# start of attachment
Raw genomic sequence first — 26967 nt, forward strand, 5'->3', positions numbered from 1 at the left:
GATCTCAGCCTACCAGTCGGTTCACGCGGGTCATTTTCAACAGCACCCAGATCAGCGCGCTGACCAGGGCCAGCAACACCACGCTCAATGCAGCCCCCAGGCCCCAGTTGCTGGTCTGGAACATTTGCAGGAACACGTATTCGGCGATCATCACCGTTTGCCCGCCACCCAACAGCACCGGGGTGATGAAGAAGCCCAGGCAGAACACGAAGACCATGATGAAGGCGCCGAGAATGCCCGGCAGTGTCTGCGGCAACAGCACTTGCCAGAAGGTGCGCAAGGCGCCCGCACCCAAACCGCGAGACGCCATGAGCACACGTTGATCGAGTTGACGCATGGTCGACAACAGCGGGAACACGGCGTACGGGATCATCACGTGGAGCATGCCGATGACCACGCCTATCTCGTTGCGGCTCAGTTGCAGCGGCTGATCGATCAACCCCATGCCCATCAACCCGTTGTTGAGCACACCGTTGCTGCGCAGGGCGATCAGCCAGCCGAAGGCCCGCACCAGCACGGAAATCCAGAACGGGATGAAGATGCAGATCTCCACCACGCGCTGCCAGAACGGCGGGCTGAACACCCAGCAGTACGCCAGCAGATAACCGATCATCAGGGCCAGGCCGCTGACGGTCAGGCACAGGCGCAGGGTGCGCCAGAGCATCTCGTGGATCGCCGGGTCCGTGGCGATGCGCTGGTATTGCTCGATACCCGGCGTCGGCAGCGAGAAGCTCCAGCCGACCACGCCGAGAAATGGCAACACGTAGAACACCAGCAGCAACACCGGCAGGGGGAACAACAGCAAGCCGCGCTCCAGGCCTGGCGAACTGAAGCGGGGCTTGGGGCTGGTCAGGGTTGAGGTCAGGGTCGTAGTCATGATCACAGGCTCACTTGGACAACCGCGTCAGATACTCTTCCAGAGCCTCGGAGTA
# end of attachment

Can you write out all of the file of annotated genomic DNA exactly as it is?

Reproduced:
Raw genomic sequence first — 26967 nt, forward strand, 5'->3', positions numbered from 1 at the left:
GATCTCAGCCTACCAGTCGGTTCACGCGGGTCATTTTCAACAGCACCCAGATCAGCGCGCTGACCAGGGCCAGCAACACCACGCTCAATGCAGCCCCCAGGCCCCAGTTGCTGGTCTGGAACATTTGCAGGAACACGTATTCGGCGATCATCACCGTTTGCCCGCCACCCAACAGCACCGGGGTGATGAAGAAGCCCAGGCAGAACACGAAGACCATGATGAAGGCGCCGAGAATGCCCGGCAGTGTCTGCGGCAACAGCACTTGCCAGAAGGTGCGCAAGGCGCCCGCACCCAAACCGCGAGACGCCATGAGCACACGTTGATCGAGTTGACGCATGGTCGACAACAGCGGGAACACGGCGTACGGGATCATCACGTGGAGCATGCCGATGACCACGCCTATCTCGTTGCGGCTCAGTTGCAGCGGCTGATCGATCAACCCCATGCCCATCAACCCGTTGTTGAGCACACCGTTGCTGCGCAGGGCGATCAGCCAGCCGAAGGCCCGCACCAGCACGGAAATCCAGAACGGGATGAAGATGCAGATCTCCACCACGCGCTGCCAGAACGGCGGGCTGAACACCCAGCAGTACGCCAGCAGATAACCGATCATCAGGGCCAGGCCGCTGACGGTCAGGCACAGGCGCAGGGTGCGCCAGAGCATCTCGTGGATCGCCGGGTCCGTGGCGATGCGCTGGTATTGCTCGATACCCGGCGTCGGCAGCGAGAAGCTCCAGCCGACCACGCCGAGAAATGGCAACACGTAGAACACCAGCAGCAACACCGGCAGGGGGAACAACAGCAAGCCGCGCTCCAGGCCTGGCGAACTGAAGCGGGGCTTGGGGCTGGTCAGGGTTGAGGTCAGGGTCGTAGTCATGATCACAGGCTCACTTGGACAACCGCGTCAGATACTCTTCCAGAGCCTCGGAGTA